Wednesday, July 26, 2017
Anyway, back to the photos. I've started off with primary colors. EAch is more beautiful when seen alongside the others, but these were seen at widely separated stops along the Squirrel Creek Road. The red is Crimson Columbine (Buttercup Family), the yellow is a species of Cinquefoil (Rose Family), and the blue is Delphinium, AKA Larkspur (Buttercup Family).
Tuesday, July 25, 2017
Meanwhile, a decision by our county planning department has come to my attention. The decision seems to me absurd. First it amounts to denying the fact that a "heliport" is a class of "airport." I have found no definition of "airport" that indicates heliports are not included. Second, the claim of certain wealthy parties in Genessee Valley, separated from Quincy by a mountain range, are trying to get permitted to establish a base for helicopters for agricultural use. The Genessee Valley has been loved by residents and visitors alike for many many years specifically because of its beauty and quietude. The people applying for helicopter use in this valley obviously have no respect for the wishes or explanations of the residents. The permission has been granted, but I hope the fight is not over. Among other things, the relationship of this issue to my usual musings in natural history has to do with the practice of naming things. What's in a name? How broad is the definition of "agricultural use"? Is it important that a distinction is made between "heliport" and "airport" and by extension the rules governing each? In Shakespeare's Romeo and Juliet, did it matter whether one was a Montague or a Capulet? Has my life in the USA been different due to inheriting my father's last name, Willis, rather than my mother's, which was Scalabroni? Does it matter when a certain plant is called Bindweed rather than Orchard Morning Glory? Does it matter whether various raptors are called by their specific AOU names as types of hawks, eagles, and owls, or called buzzards - along with the vultures? Genessee Valley, R. I. P.
7/26 - I'm back, and will try to make sense of this collection.
First, our recent visit to Fort Bragg which definitely included nostalgic impulses. We wanted to visit the Headlands Coffee House on a Friday night when there always used to be live music and the usually great pastries, pizza, coffees, teas, and great service. It worked out fine, and as a bonus we ran into an old friend from Ukaih whom we hadn't seen in over 15 years! Second, we wanted to get up early and beat the crowd to have breakfast at Egghead's, a place with a Wizard of Oz theme, and a painted "yellow brick road" leading to the outdoor bathroom. The walls were covered with photos from the movie and book. We expected to hear Judy Garland singing as we ordered, and that our omelettes would arrive with heaps of home-fried potatoes all arranged on a large, oval-shaped, ceramic plate.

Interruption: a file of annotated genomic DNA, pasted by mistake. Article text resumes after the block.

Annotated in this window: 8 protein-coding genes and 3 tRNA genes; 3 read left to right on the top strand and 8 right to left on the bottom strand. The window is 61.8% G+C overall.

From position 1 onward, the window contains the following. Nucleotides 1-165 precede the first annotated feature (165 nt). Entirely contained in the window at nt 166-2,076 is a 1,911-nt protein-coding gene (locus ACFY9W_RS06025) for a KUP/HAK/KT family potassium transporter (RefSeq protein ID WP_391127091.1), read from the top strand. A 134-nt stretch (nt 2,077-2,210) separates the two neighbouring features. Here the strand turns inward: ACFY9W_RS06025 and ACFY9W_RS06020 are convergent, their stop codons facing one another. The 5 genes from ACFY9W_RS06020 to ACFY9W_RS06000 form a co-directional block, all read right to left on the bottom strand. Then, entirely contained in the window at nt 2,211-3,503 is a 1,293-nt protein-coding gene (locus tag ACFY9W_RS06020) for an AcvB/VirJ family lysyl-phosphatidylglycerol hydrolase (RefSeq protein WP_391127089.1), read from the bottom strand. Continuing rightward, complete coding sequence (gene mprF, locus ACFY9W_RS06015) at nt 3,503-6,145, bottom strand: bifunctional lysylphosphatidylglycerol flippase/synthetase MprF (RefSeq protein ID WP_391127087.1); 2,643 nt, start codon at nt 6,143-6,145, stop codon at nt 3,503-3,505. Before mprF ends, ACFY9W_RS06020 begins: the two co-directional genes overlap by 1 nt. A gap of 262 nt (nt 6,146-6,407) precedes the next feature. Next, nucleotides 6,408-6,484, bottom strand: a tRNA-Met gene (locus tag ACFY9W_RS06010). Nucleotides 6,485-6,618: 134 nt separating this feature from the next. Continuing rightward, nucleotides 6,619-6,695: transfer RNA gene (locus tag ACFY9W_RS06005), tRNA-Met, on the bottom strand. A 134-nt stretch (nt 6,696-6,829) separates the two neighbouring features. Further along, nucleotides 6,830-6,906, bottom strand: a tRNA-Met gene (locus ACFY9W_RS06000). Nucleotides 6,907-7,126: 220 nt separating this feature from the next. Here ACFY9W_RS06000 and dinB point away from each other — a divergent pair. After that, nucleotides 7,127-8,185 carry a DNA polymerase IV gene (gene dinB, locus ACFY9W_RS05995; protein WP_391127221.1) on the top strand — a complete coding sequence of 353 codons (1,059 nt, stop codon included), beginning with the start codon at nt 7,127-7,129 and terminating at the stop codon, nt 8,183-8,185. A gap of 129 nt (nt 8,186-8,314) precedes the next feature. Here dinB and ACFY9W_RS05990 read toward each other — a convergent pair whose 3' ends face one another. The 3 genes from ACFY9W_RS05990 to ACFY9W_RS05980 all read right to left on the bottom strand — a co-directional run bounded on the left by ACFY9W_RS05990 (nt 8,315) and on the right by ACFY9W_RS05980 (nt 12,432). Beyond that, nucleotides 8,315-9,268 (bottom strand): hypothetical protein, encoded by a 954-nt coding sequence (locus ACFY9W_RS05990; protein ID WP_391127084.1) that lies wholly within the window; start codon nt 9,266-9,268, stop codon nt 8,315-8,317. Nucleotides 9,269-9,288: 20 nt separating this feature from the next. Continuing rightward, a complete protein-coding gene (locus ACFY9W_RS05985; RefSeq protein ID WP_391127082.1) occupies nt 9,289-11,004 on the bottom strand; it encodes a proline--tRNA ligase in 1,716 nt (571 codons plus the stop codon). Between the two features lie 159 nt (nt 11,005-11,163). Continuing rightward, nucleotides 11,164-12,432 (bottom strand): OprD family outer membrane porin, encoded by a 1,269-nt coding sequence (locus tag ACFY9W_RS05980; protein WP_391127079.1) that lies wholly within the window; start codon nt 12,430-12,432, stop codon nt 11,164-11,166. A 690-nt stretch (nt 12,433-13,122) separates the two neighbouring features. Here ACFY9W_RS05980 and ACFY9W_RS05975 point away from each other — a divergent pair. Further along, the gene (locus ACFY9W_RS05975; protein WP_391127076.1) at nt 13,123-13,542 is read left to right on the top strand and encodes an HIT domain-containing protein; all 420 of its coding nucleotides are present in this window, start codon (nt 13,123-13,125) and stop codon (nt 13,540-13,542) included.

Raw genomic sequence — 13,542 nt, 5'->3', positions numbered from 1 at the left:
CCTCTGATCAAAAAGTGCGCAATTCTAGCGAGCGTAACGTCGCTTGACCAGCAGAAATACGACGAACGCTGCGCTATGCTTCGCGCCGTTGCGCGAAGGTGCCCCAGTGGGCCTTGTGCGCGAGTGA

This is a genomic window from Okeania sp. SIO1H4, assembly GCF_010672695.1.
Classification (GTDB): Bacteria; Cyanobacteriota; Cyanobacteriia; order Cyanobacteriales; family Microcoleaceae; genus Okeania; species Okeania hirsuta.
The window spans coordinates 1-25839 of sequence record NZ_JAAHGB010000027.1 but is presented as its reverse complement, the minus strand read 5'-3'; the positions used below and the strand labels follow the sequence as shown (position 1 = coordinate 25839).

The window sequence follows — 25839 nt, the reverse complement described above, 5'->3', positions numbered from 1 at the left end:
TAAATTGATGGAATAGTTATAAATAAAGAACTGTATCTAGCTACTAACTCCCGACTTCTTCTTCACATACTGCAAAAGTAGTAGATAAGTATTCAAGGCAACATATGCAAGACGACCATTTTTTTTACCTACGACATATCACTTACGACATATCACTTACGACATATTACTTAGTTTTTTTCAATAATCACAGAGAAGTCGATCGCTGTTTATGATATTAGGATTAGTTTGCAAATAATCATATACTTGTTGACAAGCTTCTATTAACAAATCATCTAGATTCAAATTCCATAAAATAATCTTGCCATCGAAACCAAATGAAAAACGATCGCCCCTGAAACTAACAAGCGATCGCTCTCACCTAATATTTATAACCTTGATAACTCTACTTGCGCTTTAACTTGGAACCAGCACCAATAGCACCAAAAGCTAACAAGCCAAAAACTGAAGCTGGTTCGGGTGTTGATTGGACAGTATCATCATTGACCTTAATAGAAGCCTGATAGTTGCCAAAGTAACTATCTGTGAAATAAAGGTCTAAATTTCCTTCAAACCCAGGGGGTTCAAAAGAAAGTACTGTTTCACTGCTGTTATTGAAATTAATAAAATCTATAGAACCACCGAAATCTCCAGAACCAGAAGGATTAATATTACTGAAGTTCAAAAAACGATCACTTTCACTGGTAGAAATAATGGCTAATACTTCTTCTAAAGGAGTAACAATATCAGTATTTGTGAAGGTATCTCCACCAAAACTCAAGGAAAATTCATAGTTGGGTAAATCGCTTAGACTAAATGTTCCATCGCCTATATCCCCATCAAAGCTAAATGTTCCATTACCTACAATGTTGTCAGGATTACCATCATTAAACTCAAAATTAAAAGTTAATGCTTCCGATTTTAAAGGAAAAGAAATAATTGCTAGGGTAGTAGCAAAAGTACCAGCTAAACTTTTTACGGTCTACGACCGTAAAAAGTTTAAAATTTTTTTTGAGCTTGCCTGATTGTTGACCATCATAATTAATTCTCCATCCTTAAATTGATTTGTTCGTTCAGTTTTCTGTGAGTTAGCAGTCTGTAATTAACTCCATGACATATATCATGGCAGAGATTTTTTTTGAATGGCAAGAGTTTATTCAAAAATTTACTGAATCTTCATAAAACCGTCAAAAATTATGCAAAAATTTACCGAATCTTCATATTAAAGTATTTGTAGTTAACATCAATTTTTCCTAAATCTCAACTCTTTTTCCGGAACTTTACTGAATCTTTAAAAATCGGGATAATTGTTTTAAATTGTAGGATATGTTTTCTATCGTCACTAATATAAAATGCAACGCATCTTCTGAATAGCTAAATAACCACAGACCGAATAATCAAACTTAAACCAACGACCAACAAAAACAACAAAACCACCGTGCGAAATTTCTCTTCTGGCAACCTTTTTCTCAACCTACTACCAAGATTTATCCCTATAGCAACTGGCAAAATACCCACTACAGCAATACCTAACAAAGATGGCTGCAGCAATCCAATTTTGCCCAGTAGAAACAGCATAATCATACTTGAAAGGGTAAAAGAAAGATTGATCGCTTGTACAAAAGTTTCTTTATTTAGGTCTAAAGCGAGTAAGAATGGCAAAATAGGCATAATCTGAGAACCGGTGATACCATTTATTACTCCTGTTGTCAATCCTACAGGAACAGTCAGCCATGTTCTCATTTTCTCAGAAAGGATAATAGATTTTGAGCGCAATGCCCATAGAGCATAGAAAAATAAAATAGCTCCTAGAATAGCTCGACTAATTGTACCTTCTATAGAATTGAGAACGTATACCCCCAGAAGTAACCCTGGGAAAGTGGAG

Well, there was no crowd waiting. We were greeted by a friendly Mexican gentleman and escorted to our table to the sounds of Mariachi music that transported us to our experiences many years ago visiting Tecate and Tiajuana. We loved those visits and enjoy greatly what we know of Mexican history and culture and the Spanish language. However, when our meal arrived on square, styrofoam plates (above photo), and all the music, personnel, and much of the menu were no longer Oz-themed, it was quite disconcerting. We may go back, because it was good, but first we'll need to adjust our expectations.
Now, for the natural history link. The Tabasco bottles on each table brought back great memories. When I was a zoology major at Tulane, I took many field trips to Avery Island in Louisiana where Tabasco sauces are made. The "island" is a salt dome rising like a small mountain from a vast expanse of tidal marsh. The island includes a wildlife refuge. When I was in college, the Tabasco plant was run by a grandson of the founder, E. I. McIlhenny who happened to be a zoology graduate of Tulane. Thanks to him, we were granted permission to do certain biological field studies in and around the refuge. During those visits we learned a lot of history of the place, including the story of the original McIlhenny introducing the Nutria, a very large, water-loving rodent, to the area with the European market for furs in mind. That experiment turned out badly. Among many other problems, the Nutria multiplied very rapidly and almost eliminated the native Muskrat and brought many other environmental problems that remain to this day. But, my zoology field experience there was wonderful, and the association of Tabasco with pleasure is probably permanent.
So, this photo and brief comment opens a can of worms. Maybe even a Twitter storm. I wonder if it could also launch a calm discussion of issues around guns, hunting, safety and violence.